Known as Nochevieja (New Year’s Eve) and Año Nuevo (New Year’s Day) in Mexico, this major national holiday is one of the most exciting annual celebrations in the country. As in the rest of the world, people throughout Mexico will gather together with friends and family to ring in the coming of the new year, sharing memories about what has transpired over the last 12 months and hopes for 2017.
Of course,the local town square is always another great option if you feel like joining in the festivities on New Year’s Eve or need to find a great brunch spot open on New Year’s Day.
New Year’s Eve
Fireworks ringing bells, 12 grapes, family dinners, sparkling wine and music are all things you can expect a lot of on Nochevieja in Mexico. Families and friends often gather for a special, late-night New Year’s Eve supper, then head out on the town afterward to party. At midnight, you’ll hear shouts of “Feliz año nuevo!” as people embrace and set off fireworks, firecrackers and sparklers, or you can take part in an age-old Mexican tradition by eating 12 grapes when the clock strikes midnight as you make a wish for the new year.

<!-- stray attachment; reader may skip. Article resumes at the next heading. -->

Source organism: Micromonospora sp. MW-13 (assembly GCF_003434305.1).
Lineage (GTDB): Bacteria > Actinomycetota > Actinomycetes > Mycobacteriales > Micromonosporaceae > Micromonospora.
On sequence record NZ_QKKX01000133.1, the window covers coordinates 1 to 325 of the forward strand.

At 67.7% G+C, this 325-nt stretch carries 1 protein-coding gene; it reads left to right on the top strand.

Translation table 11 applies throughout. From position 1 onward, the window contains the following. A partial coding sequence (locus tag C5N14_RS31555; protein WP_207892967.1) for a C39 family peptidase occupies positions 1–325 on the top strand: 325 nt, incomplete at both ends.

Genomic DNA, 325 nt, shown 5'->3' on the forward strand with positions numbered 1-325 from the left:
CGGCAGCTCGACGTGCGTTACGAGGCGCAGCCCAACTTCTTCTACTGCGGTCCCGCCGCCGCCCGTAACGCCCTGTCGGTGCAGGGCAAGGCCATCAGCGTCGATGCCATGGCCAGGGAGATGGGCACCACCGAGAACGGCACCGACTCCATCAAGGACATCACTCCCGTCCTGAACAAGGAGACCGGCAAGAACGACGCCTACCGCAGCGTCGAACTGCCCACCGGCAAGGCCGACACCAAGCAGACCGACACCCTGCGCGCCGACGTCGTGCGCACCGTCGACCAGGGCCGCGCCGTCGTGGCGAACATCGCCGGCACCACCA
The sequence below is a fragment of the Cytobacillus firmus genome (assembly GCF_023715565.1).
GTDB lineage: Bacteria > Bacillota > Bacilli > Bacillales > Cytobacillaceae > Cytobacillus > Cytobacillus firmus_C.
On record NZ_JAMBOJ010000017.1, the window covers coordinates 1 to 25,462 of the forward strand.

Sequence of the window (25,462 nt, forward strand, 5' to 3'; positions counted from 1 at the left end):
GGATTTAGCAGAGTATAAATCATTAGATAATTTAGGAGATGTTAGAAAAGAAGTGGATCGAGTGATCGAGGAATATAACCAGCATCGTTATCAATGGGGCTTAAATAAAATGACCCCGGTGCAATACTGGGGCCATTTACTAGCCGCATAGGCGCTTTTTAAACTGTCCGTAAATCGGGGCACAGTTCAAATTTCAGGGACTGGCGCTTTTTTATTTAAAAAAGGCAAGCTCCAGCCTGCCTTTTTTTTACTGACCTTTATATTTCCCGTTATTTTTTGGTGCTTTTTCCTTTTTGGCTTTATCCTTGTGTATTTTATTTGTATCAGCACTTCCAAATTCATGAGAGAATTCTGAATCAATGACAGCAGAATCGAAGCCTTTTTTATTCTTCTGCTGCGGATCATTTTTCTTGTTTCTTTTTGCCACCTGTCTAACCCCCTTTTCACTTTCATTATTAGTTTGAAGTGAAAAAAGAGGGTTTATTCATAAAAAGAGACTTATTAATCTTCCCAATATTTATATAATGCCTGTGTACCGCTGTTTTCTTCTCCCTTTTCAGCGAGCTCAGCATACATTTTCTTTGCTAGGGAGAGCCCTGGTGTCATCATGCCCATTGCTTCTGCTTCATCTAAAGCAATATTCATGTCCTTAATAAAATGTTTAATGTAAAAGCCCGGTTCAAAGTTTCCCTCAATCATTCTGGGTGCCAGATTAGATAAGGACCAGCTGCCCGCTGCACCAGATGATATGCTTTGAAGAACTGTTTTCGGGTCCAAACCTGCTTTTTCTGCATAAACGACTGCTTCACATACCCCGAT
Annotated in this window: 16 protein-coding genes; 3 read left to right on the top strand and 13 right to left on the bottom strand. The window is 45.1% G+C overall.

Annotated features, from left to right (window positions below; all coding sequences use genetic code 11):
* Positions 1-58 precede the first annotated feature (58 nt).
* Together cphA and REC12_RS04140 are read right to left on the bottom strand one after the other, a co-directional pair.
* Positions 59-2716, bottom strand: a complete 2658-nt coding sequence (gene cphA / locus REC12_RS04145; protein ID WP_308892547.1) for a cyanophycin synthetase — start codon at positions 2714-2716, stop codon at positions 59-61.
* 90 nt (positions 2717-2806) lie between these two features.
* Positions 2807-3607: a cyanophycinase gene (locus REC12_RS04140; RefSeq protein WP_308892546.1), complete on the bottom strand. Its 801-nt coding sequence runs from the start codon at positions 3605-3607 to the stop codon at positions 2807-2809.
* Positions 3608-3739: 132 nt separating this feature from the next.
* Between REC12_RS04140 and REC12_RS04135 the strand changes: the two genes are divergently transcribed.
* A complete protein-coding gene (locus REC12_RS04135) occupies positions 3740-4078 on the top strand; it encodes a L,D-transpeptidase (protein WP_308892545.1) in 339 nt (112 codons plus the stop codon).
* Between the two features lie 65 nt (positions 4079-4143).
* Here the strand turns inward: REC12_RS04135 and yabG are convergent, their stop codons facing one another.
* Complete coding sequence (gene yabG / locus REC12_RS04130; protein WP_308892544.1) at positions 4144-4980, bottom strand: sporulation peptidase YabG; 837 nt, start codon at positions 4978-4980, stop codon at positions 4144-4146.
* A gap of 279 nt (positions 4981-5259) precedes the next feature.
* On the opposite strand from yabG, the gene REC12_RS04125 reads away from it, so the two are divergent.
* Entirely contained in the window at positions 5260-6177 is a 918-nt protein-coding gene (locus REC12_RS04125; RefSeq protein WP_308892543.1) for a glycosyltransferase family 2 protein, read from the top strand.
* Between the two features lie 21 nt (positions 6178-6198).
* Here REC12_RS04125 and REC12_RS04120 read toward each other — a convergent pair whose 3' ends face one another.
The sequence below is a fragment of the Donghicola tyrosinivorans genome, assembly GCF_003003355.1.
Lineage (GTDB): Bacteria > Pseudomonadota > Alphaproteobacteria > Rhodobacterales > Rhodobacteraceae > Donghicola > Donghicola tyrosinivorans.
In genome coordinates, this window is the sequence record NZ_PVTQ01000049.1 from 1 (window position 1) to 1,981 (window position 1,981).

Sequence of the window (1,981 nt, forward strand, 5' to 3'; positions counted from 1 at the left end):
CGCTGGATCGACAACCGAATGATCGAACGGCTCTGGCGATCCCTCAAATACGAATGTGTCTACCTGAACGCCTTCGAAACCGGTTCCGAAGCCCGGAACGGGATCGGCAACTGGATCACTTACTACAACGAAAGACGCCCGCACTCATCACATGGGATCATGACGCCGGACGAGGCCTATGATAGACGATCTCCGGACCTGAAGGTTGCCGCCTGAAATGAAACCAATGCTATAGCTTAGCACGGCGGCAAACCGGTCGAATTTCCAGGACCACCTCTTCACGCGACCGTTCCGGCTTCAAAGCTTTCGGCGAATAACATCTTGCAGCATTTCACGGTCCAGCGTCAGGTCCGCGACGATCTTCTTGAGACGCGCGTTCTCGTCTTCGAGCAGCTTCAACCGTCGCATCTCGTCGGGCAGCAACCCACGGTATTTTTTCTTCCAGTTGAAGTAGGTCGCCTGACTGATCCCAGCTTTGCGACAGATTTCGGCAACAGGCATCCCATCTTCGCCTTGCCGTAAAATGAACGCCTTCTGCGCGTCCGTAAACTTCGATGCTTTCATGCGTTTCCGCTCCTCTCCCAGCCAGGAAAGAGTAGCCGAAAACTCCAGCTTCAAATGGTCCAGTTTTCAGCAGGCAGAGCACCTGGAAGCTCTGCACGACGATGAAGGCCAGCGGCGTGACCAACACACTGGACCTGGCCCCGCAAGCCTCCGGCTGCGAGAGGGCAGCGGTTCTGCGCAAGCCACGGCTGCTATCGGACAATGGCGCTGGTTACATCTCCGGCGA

Traditional foods to enjoy on New Year’s Eve in Mexico include bacalao, a type of dried and salted cod fish, as well as sparkling cider and a hot fruit punch known as ponche, while lentils are believed to bring prosperity over the coming 12 months.
New Year’s Day
Considering you’ll probably be up late (or early? depending how you look at it), we recommend planning your Año Nuevo activities (or lack thereof) ahead of time as well. Whether you would like to spend the day at home in your condo or villa, at the beach or by the pool relaxing, or prefer instead to head out and grab a tasty brunch, it’s best to get a plan together beforehand. Expats and locals tend to break out the leftovers, but if you’re visiting Mexico for the holidays and don’t have this luxury, check with your concierge or some of the local hotels and resorts to find a delicious brunch spot.
New Year’s Day in Mexico is typically pretty quiet,as it is a national holiday and most folks are recuperating from the night before. If you’re feeling energetic, a number of archaeological sites,museums and other tourist attractions will also be open – just call ahead to make sure.
Finally, keep in mind that many businesses are closed entirely or adopt shorter hours on New Year’s Eve and New Year’s Day in Mexico, so it’s always best to call ahead of time when making plans and to take this into account if you happen to be traveling on either of the holidays.